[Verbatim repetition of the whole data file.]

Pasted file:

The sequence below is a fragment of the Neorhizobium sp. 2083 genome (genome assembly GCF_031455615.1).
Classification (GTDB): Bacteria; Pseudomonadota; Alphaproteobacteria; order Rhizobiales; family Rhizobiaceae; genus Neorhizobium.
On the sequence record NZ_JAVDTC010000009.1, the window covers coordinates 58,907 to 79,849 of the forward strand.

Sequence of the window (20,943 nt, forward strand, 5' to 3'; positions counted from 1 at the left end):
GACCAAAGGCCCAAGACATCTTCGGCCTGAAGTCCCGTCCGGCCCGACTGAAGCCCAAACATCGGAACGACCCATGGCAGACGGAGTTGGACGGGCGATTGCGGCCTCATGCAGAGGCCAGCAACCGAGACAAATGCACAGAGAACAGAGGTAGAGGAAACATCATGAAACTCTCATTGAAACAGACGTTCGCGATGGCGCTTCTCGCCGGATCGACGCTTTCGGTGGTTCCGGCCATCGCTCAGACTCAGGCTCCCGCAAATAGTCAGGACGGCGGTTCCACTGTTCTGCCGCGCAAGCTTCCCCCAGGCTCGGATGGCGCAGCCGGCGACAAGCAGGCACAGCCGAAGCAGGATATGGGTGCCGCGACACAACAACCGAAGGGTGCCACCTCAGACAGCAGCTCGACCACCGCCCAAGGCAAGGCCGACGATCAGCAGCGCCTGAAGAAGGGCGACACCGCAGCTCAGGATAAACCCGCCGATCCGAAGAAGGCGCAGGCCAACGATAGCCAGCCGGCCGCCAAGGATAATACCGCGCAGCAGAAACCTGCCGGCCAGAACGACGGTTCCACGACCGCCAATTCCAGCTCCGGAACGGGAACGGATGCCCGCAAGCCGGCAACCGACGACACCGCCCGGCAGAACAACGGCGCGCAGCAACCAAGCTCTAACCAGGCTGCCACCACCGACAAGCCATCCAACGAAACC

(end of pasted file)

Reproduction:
The sequence below is a fragment of the Neorhizobium sp. 2083 genome (genome assembly GCF_031455615.1).
Classification (GTDB): Bacteria; Pseudomonadota; Alphaproteobacteria; order Rhizobiales; family Rhizobiaceae; genus Neorhizobium.
On the sequence record NZ_JAVDTC010000009.1, the window covers coordinates 58,907 to 79,849 of the forward strand.

Sequence of the window (20,943 nt, forward strand, 5' to 3'; positions counted from 1 at the left end):
GACCAAAGGCCCAAGACATCTTCGGCCTGAAGTCCCGTCCGGCCCGACTGAAGCCCAAACATCGGAACGACCCATGGCAGACGGAGTTGGACGGGCGATTGCGGCCTCATGCAGAGGCCAGCAACCGAGACAAATGCACAGAGAACAGAGGTAGAGGAAACATCATGAAACTCTCATTGAAACAGACGTTCGCGATGGCGCTTCTCGCCGGATCGACGCTTTCGGTGGTTCCGGCCATCGCTCAGACTCAGGCTCCCGCAAATAGTCAGGACGGCGGTTCCACTGTTCTGCCGCGCAAGCTTCCCCCAGGCTCGGATGGCGCAGCCGGCGACAAGCAGGCACAGCCGAAGCAGGATATGGGTGCCGCGACACAACAACCGAAGGGTGCCACCTCAGACAGCAGCTCGACCACCGCCCAAGGCAAGGCCGACGATCAGCAGCGCCTGAAGAAGGGCGACACCGCAGCTCAGGATAAACCCGCCGATCCGAAGAAGGCGCAGGCCAACGATAGCCAGCCGGCCGCCAAGGATAATACCGCGCAGCAGAAACCTGCCGGCCAGAACGACGGTTCCACGACCGCCAATTCCAGCTCCGGAACGGGAACGGATGCCCGCAAGCCGGCAACCGACGACACCGCCCGGCAGAACAACGGCGCGCAGCAACCAAGCTCTAACCAGGCTGCCACCACCGACAAGCCATCCAACGAAACC